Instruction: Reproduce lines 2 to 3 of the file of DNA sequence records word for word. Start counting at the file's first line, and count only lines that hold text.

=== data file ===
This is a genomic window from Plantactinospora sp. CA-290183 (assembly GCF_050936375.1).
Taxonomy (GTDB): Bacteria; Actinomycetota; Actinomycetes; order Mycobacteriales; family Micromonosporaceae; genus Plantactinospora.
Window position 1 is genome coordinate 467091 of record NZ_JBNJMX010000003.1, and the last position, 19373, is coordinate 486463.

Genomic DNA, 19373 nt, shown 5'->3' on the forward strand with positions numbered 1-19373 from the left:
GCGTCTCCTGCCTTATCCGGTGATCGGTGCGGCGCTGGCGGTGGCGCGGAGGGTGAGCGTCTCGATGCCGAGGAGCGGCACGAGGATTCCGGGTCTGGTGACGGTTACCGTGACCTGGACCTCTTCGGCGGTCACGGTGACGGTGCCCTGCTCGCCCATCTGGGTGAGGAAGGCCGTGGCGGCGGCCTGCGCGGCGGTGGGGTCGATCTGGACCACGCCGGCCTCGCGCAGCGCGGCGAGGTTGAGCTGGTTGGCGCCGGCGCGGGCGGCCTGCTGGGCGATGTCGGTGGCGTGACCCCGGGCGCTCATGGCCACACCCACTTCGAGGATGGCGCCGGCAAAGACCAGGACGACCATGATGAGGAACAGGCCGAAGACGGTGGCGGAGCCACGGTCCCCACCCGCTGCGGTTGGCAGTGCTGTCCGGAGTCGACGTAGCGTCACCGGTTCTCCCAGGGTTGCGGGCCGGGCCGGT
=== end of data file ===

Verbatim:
Taxonomy (GTDB): Bacteria; Actinomycetota; Actinomycetes; order Mycobacteriales; family Micromonosporaceae; genus Plantactinospora.
Window position 1 is genome coordinate 467091 of record NZ_JBNJMX010000003.1, and the last position, 19373, is coordinate 486463.